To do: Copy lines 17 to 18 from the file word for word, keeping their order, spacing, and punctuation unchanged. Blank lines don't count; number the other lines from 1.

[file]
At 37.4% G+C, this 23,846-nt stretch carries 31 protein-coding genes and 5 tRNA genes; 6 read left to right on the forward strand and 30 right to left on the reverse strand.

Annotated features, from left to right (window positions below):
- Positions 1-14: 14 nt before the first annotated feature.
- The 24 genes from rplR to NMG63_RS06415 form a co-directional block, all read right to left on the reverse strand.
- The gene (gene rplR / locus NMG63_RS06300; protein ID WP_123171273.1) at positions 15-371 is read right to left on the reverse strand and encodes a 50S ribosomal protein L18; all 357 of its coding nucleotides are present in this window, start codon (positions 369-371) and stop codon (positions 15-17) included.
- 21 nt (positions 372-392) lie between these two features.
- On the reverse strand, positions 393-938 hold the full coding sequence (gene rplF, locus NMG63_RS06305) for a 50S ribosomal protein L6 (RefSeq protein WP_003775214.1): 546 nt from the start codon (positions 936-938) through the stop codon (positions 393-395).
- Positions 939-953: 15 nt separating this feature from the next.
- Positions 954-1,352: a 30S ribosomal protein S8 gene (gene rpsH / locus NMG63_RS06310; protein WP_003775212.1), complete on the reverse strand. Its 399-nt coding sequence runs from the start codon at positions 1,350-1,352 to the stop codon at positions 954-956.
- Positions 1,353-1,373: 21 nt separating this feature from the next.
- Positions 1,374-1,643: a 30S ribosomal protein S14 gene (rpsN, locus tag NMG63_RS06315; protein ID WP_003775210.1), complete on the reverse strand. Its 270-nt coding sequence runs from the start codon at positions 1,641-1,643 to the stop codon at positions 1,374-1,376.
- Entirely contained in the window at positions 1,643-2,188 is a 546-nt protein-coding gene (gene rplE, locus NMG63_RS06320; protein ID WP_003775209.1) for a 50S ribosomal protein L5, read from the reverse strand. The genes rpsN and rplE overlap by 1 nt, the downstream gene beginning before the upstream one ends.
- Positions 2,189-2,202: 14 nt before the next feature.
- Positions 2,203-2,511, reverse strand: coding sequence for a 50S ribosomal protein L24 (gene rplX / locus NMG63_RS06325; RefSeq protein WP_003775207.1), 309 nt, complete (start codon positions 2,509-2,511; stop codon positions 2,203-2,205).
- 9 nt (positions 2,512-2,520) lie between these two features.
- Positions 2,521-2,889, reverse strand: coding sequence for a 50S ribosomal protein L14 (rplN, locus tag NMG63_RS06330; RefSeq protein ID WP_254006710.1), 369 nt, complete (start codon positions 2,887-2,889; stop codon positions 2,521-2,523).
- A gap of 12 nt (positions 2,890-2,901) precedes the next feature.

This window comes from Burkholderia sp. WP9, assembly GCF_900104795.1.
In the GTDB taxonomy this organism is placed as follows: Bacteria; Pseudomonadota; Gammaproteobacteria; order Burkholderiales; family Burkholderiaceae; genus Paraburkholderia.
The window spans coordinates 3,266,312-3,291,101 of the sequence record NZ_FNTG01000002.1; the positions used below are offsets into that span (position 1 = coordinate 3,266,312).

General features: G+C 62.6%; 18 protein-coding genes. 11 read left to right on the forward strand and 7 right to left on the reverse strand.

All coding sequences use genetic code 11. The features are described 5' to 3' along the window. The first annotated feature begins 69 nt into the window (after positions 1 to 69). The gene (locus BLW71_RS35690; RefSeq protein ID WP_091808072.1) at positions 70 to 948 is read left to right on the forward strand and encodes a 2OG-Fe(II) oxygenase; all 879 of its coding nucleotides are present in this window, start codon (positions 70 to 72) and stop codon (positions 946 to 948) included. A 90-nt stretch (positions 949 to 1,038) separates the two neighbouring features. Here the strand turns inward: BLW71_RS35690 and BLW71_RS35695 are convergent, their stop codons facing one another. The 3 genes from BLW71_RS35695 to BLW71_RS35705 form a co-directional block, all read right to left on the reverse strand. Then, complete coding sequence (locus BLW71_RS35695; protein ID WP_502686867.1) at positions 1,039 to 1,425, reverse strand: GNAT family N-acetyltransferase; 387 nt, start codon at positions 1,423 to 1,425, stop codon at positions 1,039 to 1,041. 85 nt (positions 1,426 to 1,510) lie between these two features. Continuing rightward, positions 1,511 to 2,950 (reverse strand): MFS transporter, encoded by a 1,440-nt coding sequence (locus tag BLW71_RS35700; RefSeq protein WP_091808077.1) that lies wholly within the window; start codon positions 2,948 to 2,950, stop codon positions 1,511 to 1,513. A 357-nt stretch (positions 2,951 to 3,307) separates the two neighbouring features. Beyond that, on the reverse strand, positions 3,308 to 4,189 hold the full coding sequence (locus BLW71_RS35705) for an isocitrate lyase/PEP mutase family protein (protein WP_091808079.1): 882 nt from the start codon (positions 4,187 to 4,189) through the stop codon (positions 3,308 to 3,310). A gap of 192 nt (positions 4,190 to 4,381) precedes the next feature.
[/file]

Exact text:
- A gap of 12 nt (positions 2,890-2,901) precedes the next feature.

This window comes from Burkholderia sp. WP9, assembly GCF_900104795.1.